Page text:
For affinoid spaces the definition is similar to algebraic geometry, what about general analytic spaces? I can't find a reference about it. If yes then is the analytification of a variety of pure dimension still of pure dimension?

Yes, there is a good notion of dimension, due to Berkovich and developed in my article, as mentioned in the two answers above.

Concerning your question about GAGA principle for pure dimension, the answer is positive. I do not know whether it is explicitly written down in the litterature (I did not write it in my paper, for instance), but I can sketch the proof here. Since everything is invariant under ground field extension, you may assume that your ground field is not trivially valued. Now in order to prove that a strict analytic space is purely d-dimensional, it is sufficient to check that the dimension of O_X,x is equal to d for every rigid point x. But this can be checked after completion, and at a rigid point the analytic and algebraic local rings have the same completions, QED.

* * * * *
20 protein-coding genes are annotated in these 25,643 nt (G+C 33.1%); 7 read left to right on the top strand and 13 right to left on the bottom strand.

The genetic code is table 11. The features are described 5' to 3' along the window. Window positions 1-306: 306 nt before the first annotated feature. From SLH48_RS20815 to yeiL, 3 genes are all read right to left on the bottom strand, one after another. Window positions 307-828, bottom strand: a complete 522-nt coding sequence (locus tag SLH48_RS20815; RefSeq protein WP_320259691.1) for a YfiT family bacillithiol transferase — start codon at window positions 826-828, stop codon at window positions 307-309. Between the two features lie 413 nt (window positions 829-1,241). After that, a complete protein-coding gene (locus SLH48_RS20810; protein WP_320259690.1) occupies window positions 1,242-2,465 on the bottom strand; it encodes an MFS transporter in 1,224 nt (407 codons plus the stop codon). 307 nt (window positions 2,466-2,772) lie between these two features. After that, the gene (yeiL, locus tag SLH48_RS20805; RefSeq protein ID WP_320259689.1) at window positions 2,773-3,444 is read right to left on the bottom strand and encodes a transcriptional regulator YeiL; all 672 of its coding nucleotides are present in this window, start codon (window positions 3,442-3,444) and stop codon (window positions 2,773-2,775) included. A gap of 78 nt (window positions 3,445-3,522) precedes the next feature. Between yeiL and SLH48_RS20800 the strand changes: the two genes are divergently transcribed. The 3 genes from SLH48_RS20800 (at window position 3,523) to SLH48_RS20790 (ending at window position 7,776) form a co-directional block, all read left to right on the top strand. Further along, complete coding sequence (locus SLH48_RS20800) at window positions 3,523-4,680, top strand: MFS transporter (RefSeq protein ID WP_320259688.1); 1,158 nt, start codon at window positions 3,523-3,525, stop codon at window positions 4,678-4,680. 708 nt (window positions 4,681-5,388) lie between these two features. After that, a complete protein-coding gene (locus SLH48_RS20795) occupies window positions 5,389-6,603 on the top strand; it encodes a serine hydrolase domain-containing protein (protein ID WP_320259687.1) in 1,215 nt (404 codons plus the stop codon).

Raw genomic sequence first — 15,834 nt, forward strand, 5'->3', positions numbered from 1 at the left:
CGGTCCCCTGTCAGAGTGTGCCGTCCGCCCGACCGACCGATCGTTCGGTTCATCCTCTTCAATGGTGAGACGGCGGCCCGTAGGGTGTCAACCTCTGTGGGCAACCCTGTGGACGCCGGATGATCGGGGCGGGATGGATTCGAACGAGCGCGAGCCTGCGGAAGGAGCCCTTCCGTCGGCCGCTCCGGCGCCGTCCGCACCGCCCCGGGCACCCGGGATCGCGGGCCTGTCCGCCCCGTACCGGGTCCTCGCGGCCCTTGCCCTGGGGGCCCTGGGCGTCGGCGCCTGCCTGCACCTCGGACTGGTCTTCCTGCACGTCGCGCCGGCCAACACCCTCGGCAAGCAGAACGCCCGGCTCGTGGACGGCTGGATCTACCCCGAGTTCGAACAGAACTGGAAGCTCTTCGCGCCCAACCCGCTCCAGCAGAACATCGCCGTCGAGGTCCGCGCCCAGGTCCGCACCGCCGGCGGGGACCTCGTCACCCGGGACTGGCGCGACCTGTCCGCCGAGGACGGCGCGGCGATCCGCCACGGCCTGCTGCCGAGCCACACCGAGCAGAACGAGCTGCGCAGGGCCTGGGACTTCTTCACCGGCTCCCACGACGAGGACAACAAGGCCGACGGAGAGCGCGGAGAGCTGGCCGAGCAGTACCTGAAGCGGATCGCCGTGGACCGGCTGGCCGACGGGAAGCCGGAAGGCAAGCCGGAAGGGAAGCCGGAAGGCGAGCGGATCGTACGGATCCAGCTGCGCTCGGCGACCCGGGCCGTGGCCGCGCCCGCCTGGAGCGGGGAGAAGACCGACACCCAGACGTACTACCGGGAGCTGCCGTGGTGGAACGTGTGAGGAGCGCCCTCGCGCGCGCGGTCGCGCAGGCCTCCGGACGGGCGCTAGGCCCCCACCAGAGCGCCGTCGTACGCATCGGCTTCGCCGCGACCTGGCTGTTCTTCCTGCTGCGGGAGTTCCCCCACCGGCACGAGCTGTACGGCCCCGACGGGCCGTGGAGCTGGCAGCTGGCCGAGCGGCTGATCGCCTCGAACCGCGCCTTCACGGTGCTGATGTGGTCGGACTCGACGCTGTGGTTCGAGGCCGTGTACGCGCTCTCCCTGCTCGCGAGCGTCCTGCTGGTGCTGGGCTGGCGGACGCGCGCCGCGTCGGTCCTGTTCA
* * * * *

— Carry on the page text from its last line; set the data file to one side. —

Remark: there is certainly also GAGA for irreducible components (an irreducible scheme has an irreducible analytification) but it is not so easy to prove to my knowledge. Using normalization it can be reduced to GAGA for connectedness, for which I do not know any easy proof: one can compactify and use projective GAGA+Hartog's theorem, or use Berkovich's comparison theorem for étale cohomology at the H^0 level (!). Maybe there is a simpler one using Noether's normalization?

By the way, my above proof shows in fact the following: if k is a non-trivially valued field, if A is a strictly affinoid k-algebra and if X is a finitely generated A-scheme of pure (Krull) dimension d, then X^an is also of pure dimension d.

Variation de la dimension relative en géométrie analytique $p$-adique, Section 1, journals.cambridge.org/… $\endgroup$ – ACL Apr 19 '16 at 17:15